BRHS Students Have Highest Scores in AP Tests
The students scored higher than the state averages in math.
The Bridgewater-Raritan High School is celebrating success after students achieved the highest average advanced placement scores in AP calculus and probability/statistics tests ever recorded at the school.
According to high school math teacher Steven Kane, a total of 222 AP mathematics exams were taken by students in the 2011-2012 school year.
Out of all those exams, Kane said, the students had an average score of 4.7 out of 5, the highest ever at BRHS.
“And it crushes the national average, which would be a 3.2,” he said.
Out of all the exams, Kane said, 220 earned a 3 or better, and more than 95 percent of the exams taken scored a 4 or 5, which is advanced proficiency.
That, Kane said, is higher than the national average of less than 50 percent.
“This year saw record scores in individual classes,” he said. “We had the highest average scores ever in calculus BC and calculus AB, highest percentage of 5 scores in all math subjects, and probability/statistics had its sixth year in a row with 100 percent passing rate.”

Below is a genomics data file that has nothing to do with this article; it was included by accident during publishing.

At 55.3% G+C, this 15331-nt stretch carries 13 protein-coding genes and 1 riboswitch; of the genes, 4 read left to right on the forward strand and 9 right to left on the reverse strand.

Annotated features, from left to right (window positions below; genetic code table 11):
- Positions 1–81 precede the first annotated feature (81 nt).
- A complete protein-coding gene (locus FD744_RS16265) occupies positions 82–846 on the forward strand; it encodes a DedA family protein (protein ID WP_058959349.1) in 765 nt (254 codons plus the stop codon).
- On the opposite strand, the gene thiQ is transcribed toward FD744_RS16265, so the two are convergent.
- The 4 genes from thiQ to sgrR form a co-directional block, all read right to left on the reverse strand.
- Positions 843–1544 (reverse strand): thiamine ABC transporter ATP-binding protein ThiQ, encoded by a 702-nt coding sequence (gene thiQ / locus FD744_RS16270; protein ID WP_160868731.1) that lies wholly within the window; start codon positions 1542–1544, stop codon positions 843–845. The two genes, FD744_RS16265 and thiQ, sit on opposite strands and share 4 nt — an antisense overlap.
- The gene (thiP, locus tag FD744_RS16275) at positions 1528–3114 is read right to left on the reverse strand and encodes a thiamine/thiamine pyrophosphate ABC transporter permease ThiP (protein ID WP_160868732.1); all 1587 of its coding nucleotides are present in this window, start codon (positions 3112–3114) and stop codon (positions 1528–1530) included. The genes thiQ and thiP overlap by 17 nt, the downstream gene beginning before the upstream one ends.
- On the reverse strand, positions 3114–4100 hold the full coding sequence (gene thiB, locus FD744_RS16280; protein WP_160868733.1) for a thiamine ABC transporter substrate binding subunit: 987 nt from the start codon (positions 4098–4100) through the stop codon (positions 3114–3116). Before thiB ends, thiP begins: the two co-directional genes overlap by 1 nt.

Kane said New Jersey does have the highest AP scores in the nation, but the BRHS students beat even the state averages.
“If the math department were a high school, we’d be number two in the nation,” said Steve Beatty, social studies teacher at BRHS and president of the Bridgewater-Raritan Education Association, at the July 24 board of education meeting.
For example, Kane said, in AB calculus, the BRHS average was 4.6, while the state average was 3.4. In BC calculus, he said, the BRHS average was 4.8, and the state average was 4.2.
Finally, Kane said, in probability/statistics, the BRHS average was 4.7 and the state average was 3.2.
Superintendent of Schools Michael Schilder said at the meeting that the district did receive the scores, and are awaiting an official report from the college boards.
“We are thrilled,” he said.
Kane said the students and staff worked diligently to make this happen.
“We held four 4-hour review session for the kids, including one during spring vacation,” he said. “These sessions were staffed entirely by teacher volunteers, including teachers that had nothing to do with the exams.”